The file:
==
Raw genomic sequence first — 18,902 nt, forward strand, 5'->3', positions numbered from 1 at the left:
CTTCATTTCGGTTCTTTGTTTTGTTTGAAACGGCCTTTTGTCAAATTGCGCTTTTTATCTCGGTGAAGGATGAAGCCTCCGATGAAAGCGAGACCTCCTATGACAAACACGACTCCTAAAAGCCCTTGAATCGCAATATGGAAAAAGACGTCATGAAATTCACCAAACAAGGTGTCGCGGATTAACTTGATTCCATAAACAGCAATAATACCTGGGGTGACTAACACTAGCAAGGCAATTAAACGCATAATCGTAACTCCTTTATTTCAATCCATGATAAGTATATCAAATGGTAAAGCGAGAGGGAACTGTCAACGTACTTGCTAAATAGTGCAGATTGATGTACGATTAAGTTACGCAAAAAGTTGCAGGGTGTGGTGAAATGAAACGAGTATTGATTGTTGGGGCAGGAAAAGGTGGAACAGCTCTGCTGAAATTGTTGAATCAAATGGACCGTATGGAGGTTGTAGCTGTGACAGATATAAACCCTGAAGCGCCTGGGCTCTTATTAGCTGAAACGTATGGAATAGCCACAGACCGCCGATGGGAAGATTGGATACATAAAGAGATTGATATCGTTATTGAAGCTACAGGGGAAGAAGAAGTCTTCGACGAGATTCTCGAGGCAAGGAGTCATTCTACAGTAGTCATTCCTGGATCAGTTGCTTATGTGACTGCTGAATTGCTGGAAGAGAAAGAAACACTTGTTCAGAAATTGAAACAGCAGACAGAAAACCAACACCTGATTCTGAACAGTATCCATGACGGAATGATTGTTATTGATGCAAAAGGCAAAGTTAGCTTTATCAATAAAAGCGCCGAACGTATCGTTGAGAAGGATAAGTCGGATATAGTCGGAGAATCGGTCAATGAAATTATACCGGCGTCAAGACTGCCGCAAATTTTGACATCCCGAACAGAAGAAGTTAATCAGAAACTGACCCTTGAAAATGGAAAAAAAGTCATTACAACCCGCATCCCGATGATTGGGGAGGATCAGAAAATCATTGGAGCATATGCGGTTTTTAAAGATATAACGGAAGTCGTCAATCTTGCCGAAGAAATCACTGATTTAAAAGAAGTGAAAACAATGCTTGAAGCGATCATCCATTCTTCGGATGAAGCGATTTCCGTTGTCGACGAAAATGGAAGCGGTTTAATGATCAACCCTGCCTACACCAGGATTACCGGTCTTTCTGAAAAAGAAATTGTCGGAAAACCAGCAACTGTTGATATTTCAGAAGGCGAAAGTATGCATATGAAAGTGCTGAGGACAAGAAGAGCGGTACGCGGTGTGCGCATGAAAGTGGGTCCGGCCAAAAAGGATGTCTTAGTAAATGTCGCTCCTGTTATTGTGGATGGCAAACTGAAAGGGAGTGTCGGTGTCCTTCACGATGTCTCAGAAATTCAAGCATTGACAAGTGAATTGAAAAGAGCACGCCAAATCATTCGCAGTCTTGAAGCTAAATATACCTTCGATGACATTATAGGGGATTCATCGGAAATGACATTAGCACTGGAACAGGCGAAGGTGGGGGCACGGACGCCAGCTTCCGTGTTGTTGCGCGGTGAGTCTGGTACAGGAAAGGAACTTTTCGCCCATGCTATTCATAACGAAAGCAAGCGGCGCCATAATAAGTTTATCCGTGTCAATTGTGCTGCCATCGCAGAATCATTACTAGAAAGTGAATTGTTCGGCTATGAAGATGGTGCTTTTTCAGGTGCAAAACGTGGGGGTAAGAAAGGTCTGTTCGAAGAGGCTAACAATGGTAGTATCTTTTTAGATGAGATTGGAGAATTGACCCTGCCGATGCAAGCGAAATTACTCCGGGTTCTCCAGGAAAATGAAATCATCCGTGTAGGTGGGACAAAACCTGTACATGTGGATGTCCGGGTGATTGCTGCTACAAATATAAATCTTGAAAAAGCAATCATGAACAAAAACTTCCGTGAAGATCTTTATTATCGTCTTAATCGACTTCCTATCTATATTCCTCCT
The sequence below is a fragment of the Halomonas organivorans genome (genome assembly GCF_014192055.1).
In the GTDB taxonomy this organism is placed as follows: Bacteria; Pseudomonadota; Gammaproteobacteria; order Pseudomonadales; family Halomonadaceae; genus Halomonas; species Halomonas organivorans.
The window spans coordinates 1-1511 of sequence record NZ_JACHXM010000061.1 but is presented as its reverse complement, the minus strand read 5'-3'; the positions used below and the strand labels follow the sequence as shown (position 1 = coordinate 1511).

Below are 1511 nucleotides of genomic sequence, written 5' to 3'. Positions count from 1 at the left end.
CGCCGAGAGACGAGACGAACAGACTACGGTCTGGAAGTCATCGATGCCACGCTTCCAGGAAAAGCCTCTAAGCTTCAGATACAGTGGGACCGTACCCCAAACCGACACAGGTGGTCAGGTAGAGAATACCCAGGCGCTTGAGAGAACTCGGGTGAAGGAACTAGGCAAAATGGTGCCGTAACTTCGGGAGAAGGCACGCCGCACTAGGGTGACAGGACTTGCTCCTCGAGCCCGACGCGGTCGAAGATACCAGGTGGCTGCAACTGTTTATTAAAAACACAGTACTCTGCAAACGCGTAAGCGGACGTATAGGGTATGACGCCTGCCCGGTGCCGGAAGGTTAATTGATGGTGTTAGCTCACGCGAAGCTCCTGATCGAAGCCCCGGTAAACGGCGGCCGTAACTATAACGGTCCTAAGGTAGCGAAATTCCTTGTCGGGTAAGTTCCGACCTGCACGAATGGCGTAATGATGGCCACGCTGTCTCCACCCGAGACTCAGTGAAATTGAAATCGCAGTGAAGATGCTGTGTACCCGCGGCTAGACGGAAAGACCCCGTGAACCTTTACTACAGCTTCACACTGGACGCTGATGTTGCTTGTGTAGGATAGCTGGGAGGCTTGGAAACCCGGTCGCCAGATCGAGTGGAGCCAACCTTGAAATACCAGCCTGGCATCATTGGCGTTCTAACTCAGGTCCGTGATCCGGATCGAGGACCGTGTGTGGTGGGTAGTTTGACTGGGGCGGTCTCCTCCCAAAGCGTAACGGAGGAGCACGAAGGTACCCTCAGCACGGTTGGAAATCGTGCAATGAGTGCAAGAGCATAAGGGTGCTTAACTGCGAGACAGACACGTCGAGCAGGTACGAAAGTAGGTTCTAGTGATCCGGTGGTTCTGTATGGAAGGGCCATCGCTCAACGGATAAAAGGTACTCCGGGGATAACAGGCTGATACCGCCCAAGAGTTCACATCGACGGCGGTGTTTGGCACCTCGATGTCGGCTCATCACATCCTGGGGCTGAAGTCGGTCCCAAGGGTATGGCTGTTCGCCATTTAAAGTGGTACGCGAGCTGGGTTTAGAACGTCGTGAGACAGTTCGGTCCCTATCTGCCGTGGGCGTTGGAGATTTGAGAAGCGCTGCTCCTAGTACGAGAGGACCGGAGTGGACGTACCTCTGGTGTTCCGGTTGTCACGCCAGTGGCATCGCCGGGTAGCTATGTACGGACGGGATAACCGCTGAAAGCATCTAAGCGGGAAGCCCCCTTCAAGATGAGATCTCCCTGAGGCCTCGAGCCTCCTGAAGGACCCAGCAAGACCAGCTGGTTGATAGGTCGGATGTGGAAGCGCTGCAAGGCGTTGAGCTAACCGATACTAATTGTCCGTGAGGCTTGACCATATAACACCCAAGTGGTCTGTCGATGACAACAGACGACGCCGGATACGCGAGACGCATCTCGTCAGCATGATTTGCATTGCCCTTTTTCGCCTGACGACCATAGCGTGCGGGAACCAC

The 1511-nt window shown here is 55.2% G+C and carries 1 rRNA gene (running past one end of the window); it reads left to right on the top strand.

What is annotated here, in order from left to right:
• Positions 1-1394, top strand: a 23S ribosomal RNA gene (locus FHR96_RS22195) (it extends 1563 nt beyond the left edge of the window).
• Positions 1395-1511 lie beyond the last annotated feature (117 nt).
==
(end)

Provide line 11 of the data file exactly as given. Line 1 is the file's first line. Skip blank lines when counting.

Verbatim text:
• Positions 1395-1511 lie beyond the last annotated feature (117 nt).